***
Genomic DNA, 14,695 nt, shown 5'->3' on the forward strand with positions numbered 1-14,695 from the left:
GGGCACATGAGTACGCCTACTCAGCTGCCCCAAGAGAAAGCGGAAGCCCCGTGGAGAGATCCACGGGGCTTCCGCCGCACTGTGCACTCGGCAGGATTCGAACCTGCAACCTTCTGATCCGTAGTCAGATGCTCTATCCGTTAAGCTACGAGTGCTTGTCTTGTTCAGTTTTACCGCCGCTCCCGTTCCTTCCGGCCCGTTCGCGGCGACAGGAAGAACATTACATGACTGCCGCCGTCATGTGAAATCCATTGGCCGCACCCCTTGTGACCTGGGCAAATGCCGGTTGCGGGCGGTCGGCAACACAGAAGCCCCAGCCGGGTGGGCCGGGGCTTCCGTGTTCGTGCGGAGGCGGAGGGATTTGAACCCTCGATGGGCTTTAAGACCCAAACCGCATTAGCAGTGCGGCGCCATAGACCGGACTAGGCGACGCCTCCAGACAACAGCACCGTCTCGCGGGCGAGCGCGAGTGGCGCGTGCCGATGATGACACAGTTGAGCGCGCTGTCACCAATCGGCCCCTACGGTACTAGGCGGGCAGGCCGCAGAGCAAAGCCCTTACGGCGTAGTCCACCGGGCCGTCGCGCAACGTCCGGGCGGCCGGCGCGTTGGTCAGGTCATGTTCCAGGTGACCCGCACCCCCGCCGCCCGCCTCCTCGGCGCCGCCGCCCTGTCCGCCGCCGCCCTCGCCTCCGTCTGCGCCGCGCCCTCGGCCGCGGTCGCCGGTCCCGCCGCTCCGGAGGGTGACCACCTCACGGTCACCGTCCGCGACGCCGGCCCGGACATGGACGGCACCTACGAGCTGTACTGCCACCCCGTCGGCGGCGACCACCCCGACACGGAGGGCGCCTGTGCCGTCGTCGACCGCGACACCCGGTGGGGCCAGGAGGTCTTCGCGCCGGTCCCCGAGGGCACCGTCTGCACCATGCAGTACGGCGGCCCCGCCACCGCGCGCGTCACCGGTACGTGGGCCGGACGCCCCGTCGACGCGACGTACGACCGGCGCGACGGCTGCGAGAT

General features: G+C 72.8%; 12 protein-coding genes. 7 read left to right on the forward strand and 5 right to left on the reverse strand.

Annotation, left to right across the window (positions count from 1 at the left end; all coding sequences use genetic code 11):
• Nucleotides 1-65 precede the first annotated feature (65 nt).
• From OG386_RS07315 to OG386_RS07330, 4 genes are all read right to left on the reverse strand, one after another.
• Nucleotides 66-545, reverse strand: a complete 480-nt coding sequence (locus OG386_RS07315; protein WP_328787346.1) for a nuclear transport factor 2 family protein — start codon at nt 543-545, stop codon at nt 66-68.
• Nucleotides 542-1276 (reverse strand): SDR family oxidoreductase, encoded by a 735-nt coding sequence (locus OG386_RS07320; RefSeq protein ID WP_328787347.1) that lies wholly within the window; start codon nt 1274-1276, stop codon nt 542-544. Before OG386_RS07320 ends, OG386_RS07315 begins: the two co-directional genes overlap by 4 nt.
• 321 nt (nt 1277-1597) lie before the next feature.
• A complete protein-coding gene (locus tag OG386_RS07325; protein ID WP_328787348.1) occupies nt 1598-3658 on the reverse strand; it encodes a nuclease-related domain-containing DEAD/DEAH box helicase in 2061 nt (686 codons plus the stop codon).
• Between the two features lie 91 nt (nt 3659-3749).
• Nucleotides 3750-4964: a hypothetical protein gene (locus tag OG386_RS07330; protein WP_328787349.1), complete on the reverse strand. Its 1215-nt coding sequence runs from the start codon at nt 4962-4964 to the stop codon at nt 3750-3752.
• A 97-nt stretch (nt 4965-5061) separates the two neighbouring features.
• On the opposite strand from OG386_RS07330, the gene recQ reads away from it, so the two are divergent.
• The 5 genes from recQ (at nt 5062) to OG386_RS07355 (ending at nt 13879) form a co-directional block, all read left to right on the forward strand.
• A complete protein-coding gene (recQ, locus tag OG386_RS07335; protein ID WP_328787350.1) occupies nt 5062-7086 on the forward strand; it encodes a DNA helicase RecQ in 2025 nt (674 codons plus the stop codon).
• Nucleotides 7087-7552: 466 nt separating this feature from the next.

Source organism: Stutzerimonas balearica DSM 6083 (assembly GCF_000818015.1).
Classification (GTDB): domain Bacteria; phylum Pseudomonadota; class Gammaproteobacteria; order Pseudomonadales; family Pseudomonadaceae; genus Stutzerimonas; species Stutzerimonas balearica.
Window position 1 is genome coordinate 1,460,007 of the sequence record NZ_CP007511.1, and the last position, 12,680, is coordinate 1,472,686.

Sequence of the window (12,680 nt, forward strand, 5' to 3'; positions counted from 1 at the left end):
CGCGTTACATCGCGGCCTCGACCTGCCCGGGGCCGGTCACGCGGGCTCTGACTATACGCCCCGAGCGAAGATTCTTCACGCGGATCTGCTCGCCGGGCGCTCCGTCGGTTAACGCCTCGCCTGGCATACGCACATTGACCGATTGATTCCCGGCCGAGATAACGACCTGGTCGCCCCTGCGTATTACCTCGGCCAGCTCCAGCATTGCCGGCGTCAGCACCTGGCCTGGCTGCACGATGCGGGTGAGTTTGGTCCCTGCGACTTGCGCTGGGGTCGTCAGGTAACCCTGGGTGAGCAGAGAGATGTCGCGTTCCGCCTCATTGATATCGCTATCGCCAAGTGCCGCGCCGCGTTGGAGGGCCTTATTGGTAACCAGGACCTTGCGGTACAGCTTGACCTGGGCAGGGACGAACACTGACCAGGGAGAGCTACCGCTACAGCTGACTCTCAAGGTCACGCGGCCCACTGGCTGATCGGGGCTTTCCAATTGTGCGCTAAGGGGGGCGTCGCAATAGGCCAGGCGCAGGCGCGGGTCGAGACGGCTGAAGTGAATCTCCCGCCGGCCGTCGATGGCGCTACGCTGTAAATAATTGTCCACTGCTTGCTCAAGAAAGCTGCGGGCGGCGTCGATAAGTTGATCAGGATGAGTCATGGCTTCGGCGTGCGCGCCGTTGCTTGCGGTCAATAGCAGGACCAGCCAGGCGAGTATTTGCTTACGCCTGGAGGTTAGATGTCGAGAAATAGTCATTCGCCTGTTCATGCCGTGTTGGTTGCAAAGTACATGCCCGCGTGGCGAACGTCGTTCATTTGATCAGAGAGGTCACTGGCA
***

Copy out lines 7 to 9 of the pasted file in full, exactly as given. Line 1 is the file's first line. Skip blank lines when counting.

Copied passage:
• Nucleotides 66-545, reverse strand: a complete 480-nt coding sequence (locus OG386_RS07315; protein WP_328787346.1) for a nuclear transport factor 2 family protein — start codon at nt 543-545, stop codon at nt 66-68.
• Nucleotides 542-1276 (reverse strand): SDR family oxidoreductase, encoded by a 735-nt coding sequence (locus OG386_RS07320; RefSeq protein ID WP_328787347.1) that lies wholly within the window; start codon nt 1274-1276, stop codon nt 542-544. Before OG386_RS07320 ends, OG386_RS07315 begins: the two co-directional genes overlap by 4 nt.
• 321 nt (nt 1277-1597) lie before the next feature.